I’d love to tell you about Omani culture but after ten days in the country I still hadn’t really seen any. If I was significantly more wealthy I would have done, as I could have hired a car and driver to go and find all the wonderful historical places that are denied the pleasure of public transport. Struggling to find any kind of accommodation under $40 a night didn’t leave much of a budget to do anything else, especially after Couchsurfung didn’t bestow any of its couches on me.
Whilst the capital Muscat might not be as soulless as other capitals in the Gulf, it’s hardly packed with old buildings; even the Old Town is mostly composed of buildings designed to look old, rather than anything genuinely ancient. Its also has no centre, being more an agglomeration of developments strung along a great stretch of coast, which either requires a lot of long bus rides or modes of transport beyond my modest budget to see any of it. Hence I opted for the more human scale of Sur a few hours away down the coast, which could at least be negotiated on foot.
The next big problem in the search for culture was the Indians, or rather the fact that Omanis had obviously decided if a thing is worth doing its worth paying an Indian a lot less to do it instead, so they could sit around and drink tea in preference. What this means is that most of the services you require as a tourist and many more besides, beyond the occasional hotel manager, are performed by Indians, Bangladeshis or Pakistanis. I did not manage to find a single Omani restaurant during my time there and was forced to survive on three Indian meals a day. Of course there are far more demanding requirements in the world of travel, particularly as I was off to Pakistan next and I could happily have daal and chapati for breakfast for days on end. Thus it was that I spent most of my time in the company of South Asians, enjoying their food, learning precisely nothing about Oman. The occasional Omani I did encounter was perfectly pleasant, even the taxi drivers weren’t total bastards. Having seen some nice pictures of things to visit, if you can afford to get there and pay for the hotel, I’m sure it’s a perfectly good choice of holiday destination, where you might even get to learn something about the culture. Just don’t bother asking me about it.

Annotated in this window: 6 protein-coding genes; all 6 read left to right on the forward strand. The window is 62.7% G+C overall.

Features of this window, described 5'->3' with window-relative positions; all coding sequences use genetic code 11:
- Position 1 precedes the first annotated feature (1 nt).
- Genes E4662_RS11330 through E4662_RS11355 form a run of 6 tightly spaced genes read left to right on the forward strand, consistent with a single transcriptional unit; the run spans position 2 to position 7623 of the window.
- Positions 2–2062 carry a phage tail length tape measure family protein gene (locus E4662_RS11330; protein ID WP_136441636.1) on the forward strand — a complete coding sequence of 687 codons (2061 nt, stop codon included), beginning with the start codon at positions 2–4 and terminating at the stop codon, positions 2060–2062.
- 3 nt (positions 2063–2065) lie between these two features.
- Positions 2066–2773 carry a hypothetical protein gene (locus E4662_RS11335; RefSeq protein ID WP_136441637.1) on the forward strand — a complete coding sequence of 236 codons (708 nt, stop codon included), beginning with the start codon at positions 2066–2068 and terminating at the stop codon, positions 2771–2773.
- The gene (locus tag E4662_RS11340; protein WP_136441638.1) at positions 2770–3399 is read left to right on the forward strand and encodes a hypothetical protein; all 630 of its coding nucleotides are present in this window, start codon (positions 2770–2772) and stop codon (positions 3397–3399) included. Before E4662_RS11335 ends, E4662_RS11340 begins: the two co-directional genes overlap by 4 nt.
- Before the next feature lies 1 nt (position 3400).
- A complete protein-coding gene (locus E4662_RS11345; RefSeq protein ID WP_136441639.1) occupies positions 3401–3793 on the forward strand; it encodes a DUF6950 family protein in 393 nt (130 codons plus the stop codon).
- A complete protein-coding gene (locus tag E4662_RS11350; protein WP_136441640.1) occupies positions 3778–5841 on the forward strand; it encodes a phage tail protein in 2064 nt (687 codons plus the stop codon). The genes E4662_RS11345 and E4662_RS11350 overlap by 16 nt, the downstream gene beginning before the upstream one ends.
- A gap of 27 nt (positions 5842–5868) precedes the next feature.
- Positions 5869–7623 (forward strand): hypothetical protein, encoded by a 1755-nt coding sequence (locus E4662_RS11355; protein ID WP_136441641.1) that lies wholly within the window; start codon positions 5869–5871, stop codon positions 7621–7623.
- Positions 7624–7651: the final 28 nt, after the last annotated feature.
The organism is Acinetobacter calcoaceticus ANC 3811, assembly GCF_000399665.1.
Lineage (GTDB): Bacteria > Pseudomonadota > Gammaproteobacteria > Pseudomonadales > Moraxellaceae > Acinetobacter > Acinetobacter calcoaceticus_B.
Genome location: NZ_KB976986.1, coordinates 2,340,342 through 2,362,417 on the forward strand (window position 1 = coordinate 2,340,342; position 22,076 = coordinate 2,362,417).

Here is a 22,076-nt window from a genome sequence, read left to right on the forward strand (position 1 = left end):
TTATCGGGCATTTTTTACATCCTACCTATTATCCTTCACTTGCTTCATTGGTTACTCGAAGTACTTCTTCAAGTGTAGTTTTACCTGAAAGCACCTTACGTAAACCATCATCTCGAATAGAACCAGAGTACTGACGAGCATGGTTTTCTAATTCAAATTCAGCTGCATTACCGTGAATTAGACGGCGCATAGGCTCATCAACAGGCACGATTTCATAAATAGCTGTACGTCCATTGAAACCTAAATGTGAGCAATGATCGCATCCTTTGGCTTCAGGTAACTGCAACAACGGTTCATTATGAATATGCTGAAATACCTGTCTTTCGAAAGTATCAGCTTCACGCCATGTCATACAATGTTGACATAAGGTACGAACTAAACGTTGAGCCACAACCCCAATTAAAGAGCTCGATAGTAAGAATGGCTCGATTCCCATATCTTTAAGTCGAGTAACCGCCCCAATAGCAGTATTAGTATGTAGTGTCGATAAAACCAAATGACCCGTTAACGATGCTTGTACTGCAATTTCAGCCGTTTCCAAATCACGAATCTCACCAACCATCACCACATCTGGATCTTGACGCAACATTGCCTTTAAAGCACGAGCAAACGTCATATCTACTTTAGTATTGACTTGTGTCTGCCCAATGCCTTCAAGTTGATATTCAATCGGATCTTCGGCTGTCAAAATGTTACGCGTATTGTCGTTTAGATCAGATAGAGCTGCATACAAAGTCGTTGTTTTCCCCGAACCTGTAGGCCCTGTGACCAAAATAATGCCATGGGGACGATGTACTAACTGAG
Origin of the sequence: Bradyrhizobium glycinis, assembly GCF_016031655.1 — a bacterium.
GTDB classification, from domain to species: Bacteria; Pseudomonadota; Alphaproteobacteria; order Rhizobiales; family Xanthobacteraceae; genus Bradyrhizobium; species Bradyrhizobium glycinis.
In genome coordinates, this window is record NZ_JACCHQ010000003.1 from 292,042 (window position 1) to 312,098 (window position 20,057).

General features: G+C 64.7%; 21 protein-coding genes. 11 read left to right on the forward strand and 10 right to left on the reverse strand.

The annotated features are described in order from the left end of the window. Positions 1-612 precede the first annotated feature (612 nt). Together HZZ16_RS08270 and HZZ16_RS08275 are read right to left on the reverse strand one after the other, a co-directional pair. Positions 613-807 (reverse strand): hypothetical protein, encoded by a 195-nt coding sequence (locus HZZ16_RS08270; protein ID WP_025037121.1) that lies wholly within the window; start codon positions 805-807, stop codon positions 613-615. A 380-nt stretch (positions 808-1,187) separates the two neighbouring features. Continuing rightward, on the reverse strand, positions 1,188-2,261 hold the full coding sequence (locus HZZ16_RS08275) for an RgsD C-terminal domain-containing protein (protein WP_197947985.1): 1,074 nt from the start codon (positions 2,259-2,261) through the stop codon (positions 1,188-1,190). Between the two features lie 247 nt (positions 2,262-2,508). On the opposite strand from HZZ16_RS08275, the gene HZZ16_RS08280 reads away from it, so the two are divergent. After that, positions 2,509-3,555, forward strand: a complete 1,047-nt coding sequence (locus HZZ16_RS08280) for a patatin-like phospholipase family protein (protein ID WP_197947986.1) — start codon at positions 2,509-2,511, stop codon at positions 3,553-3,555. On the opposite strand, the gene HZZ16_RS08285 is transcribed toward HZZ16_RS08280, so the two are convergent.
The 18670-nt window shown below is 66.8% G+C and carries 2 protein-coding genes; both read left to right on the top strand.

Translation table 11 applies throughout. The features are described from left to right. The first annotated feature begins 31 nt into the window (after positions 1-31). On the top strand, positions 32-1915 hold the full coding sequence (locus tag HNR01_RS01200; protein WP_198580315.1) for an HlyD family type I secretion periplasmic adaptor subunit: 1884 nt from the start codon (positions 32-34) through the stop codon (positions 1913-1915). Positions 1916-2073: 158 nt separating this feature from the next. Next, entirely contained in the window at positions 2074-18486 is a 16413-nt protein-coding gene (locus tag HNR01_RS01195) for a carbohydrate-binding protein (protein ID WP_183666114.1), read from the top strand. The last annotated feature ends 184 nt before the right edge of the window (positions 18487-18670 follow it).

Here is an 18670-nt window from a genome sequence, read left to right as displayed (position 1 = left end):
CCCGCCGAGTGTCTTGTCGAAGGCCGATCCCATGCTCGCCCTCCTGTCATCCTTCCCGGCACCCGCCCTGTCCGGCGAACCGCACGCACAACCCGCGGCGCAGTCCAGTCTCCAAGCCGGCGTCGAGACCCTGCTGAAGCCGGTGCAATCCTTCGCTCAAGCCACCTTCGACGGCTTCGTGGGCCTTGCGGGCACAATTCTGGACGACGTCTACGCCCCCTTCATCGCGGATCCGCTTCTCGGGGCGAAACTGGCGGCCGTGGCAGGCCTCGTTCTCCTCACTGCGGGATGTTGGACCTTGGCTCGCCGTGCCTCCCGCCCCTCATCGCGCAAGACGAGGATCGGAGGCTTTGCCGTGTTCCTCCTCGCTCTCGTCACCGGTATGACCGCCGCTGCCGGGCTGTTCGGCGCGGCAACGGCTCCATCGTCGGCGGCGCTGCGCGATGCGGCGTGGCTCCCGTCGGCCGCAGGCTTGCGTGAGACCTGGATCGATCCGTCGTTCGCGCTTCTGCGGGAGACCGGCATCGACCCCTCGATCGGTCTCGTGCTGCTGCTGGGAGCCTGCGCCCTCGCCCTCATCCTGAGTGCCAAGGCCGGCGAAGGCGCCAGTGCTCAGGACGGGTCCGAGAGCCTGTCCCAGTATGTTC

They did do a nice line in old doors I noticed so here are some pictures of doors to keep you entertained until I find something else to write about.